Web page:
110 F3d 317 Garrett v. S Derbes a S

110 F.3d 317

Daniel GARRETT, Plaintiff-Appellant,
Richard S. DERBES, A Professional Law Corporation; Richard
S. Derbes, Attorney at Law, Defendants-Appellees.

No. 96-30737.

United States Court of Appeals,
Fifth Circuit.

April 23, 1997.

Garth Jonathan Ridge, Baton Rouge, LA, Richard John Rubin, Santa Fe, NM, for Plaintiff-Appellant.

Joseph Russell Raggio, Baton Rouge, LA, for Defendants-Appellees.

Appeal from the United States District Court for the Middle District of Louisiana.

Before EMILIO M. GARZA, PARKER and DENNIS, Circuit Judges.


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In early April 1993, Bell South Mobility retained the law firm of Richard S. Derbes, A Professional Law Corporation, to collect delinquent telephone bills from certain customers. Over the next nine months, Richard S. Derbes, on behalf of the law firm, mailed approximately 639 demand letters to individual customers of Bell South. Daniel Garrett received one of these demand letters and then filed an action against Derbes and his law firm (jointly, "Derbes") alleging several violations of the Fair Debt Collection Practices Act, 15 U.S.C. § 1692 et seq.


The Fair Debt Collection Practices Act prohibits a "debt collector" from making false or misleading representations and from engaging in various abusive and unfair practices. Heintz v. Jenkins, 514 U.S. 291, ----, 115 S.Ct. 1489, 1490, 131 L.Ed.2d 395 (1995). The act defines a "debt collector" as "any person who uses any instrumentality of interstate commerce or the mails in any business the principal purpose of which is the collection of any debts, or who regularly collects or attempts to collect, directly or indirectly, debts owed or due or asserted to be owed or due another." 15 U.S.C. § 1692a(6).


The district court first determined that the "principal purpose" of Derbes' law practice was not the collection of debts. It then determined that Derbes did not "regularly" attempt to collect debts owed another because (1) Derbes' work for Bell South constituted less than 0.5 percent of his entire practice during the nine-month period his law firm represented Bell South, (2) there was no ongoing relationship between Derbes and Bell South, and (3) Derbes had not represented Bell South in other matters. On this ground, the district court granted Derbes summary judgment and dismissed Garrett's complaint with prejudice. Our review of a grant of summary judgment is de novo. Fairley v. Turan-Foley Imports, Inc., 65 F.3d 475, 479 (5th Cir.1995). Moreover, when the relevant facts are undisputed, as here, the applicability of a statute's terms is a question of law for the court to decide. Coffman v. Trickey, 884 F.2d 1057, 1061 (8th Cir.1989), cert. denied, 494 U.S. 1056, 110 S.Ct. 1523, 108 L.Ed.2d 763 (1990).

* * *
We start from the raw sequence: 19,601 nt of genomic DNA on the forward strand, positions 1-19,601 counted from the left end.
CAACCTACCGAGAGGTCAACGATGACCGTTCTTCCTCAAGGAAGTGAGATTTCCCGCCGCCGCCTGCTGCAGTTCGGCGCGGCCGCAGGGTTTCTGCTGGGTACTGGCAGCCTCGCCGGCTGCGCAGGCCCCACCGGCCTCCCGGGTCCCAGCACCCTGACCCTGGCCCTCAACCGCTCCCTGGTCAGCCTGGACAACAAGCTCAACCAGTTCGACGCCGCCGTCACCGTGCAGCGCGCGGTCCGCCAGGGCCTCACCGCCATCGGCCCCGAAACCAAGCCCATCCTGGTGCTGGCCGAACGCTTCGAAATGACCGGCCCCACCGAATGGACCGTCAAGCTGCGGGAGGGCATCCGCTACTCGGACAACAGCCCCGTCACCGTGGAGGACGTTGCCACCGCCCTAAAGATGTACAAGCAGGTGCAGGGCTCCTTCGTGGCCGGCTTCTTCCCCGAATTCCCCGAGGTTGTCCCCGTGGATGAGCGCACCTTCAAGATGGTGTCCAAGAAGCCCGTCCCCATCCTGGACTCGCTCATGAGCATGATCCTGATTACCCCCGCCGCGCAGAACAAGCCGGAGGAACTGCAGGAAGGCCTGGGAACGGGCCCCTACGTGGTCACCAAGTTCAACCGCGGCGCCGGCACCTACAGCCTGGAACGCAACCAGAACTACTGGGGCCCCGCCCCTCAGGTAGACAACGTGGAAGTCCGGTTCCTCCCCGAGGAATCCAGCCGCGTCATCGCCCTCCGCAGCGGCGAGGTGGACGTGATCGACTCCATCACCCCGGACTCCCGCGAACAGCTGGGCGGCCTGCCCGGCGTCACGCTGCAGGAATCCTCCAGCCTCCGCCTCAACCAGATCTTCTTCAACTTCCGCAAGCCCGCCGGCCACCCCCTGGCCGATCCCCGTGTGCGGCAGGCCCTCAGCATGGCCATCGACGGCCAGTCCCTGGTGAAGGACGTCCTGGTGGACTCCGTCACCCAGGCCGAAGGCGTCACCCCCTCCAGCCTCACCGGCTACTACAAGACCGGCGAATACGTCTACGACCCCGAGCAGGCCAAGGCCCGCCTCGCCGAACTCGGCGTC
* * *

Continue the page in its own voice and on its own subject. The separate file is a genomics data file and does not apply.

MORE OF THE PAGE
Clearly, Congress must have intended the "principal purpose" prong of § 1692a(6) to differ from the "regularly" prong. See Jarecki v. Searle & Co., 367 U.S. 303, 307-08, 81 S.Ct. 1579, 1582, 6 L.Ed.2d 859 (1961) (noting that we may not adopt a forced reading of a statute that renders one part a mere redundancy). Thus, a person may regularly render debt collection services, even if these services are not a principal purpose of his business. Indeed, if the volume of a person's debt collection services is great enough, it is irrelevant that these services only amount to a small fraction of his total business activity; the person still renders them "regularly." Stojanovski v. Strobl and Manoogian, P.C., 783 F.Supp. 319, 322 (E.D.Mich.1992).


Therefore, we hold that a person who, during a single nine-month period, attempts to collect debts owed another by 639 different individuals "regularly" attempts to collect debts owed another, and thus is a "debt collector" under § 1692a(6).


REVERSED AND REMANDED for proceedings consistent with this opinion.